“We have expanded access to Education by making the first nine years of schooling free. We met most of the over 4200 primary schools in the state in various conditions of dilapidation. Many lacked roofs, windows, doors, water or facilities for sanitation. Some schools were just open spaces. And in most of these schools, at least 50% of the pupils took lessons on the floor because there was no furniture. We responded with a programme of school rehabilitation to provide decent classrooms, furniture, water and toilets. Rehabilitating just 10% of these schools cost us N6bn. After a review of the costs and the demographic trends, we decided that it was better we adopted a comprehensive school-rebuilding programme, that builds multi-storey school blocks with more classrooms.

    “Apart from facilities, we are focusing on raising teacher quality and numbers, an exercise in continuous improvement of the capacity of teachers to impart knowledge.

    “Our people have responded to free education. Already, primary school enrolment has risen from 1.1m pupils in June 2015 to 2.1m in September 2016. We implemented a school feeding programme to enhance the nutrition of primary school pupils. This has had an impact on school enrolment. We have also intervened to improve nutrition at the senior secondary school level. We met a situation where students in government boarding schools were being fed at a cost of N44 per student per meal. We have increased this to N100 per meal, meaning that each student is fed at N300 per day. This alone costs N2.25bn per year.

    “Our healthcare team has won two consecutive first prizes for its work during the Maternal, New-born and Child Health week. In the first instance, we won because our health workers tested 84,000 pregnant women for HIV within five days. Kaduna State won in the next phase because its health officials counselled and tested 126,000 pregnant women for HIV, and referred HIV positive cases to treatment centres for adequate follow-up. UNAIDS praised Kaduna State for its remarkable success in bringing closer the elimination of mother-to-child HIV transmission, reduction of maternal and child mortality rates and advancing public health,” he stated.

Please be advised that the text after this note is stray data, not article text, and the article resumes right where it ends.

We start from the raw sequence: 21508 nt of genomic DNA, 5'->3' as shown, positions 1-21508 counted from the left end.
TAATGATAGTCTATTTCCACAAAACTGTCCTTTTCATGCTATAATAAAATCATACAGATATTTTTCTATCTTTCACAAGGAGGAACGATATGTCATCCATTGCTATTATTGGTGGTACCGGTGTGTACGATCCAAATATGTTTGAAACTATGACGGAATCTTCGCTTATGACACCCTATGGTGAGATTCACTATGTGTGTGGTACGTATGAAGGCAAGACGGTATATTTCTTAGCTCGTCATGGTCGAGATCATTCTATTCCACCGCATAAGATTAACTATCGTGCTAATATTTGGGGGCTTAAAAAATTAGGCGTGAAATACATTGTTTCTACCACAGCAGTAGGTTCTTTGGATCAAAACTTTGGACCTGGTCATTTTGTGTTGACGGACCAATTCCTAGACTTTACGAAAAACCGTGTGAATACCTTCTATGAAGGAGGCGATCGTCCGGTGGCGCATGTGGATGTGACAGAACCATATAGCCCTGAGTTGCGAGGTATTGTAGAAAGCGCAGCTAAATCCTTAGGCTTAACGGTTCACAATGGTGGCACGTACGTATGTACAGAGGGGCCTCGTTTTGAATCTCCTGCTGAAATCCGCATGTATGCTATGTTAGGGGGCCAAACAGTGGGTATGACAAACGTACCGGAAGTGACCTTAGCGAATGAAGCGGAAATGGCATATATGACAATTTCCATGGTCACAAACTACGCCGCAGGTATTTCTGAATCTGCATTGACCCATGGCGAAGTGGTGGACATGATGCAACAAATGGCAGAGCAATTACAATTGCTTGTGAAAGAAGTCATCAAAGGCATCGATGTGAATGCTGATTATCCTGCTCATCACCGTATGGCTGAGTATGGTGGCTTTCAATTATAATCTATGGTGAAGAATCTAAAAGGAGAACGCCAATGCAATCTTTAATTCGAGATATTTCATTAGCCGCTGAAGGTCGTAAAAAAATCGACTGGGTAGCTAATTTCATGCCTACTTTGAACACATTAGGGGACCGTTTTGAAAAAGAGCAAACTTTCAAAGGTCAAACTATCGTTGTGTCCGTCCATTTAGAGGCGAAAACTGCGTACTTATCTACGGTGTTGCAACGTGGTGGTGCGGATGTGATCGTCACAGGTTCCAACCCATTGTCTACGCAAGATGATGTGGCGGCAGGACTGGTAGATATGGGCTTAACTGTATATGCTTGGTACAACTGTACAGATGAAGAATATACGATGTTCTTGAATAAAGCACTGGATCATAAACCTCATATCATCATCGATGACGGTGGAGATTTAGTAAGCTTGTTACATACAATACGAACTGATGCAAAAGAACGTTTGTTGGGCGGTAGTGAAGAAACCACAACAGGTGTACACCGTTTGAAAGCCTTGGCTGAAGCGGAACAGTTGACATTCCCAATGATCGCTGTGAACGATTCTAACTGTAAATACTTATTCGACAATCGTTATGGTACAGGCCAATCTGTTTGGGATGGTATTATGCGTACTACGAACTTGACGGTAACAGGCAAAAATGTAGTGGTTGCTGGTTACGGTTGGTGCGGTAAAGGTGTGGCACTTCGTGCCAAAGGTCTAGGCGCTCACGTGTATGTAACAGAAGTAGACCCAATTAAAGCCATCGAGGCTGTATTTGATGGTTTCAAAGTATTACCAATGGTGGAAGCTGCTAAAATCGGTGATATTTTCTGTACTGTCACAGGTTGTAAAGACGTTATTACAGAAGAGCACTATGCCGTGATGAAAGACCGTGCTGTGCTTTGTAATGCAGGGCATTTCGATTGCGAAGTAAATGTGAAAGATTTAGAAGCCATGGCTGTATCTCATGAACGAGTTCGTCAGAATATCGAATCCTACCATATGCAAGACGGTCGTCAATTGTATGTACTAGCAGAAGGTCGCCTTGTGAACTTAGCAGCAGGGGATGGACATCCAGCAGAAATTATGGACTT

Speaking further, he said that as noted by their then Commissioner for Health and Human Services, Professor Jonathan Andrew Nok, the UNAIDS award is a “further recognition of the determined effort Kaduna State is making to reduce maternal and infant mortality through various initiatives, including immunization and supply of Vitamin A to babies, provision of iron tablets and folic acid to pregnant women, and their careful treatment for malaria.”

    “Results from the tests conducted on pregnant women show an HIV prevalence of 0.3%. This low rate provides a relief from the scary 9% figure that has been claimed as the prevalence rate in the state. The government is committed to expanding the sample tested for HIV to secure more accurate data.

    “As you are aware, GE Healthcare has launched a comprehensive refit of 278 hospitals, including 255 primary health centres, with equipment to improve maternal and infant health and to promote safer surgery. Our routine immunization programme continues to widen its coverage and protect our children against such perils as polio and measles. With sound investments in the cold chain, we are poised to attain 100% ward level saturation for vaccine availability during 2017.

    “Our government is also supporting programmes to enlighten our people about child-spacing for which a fully-costed plan has been prepared, budgeted for in 2017 and presented to the UNFPA earlier this morning.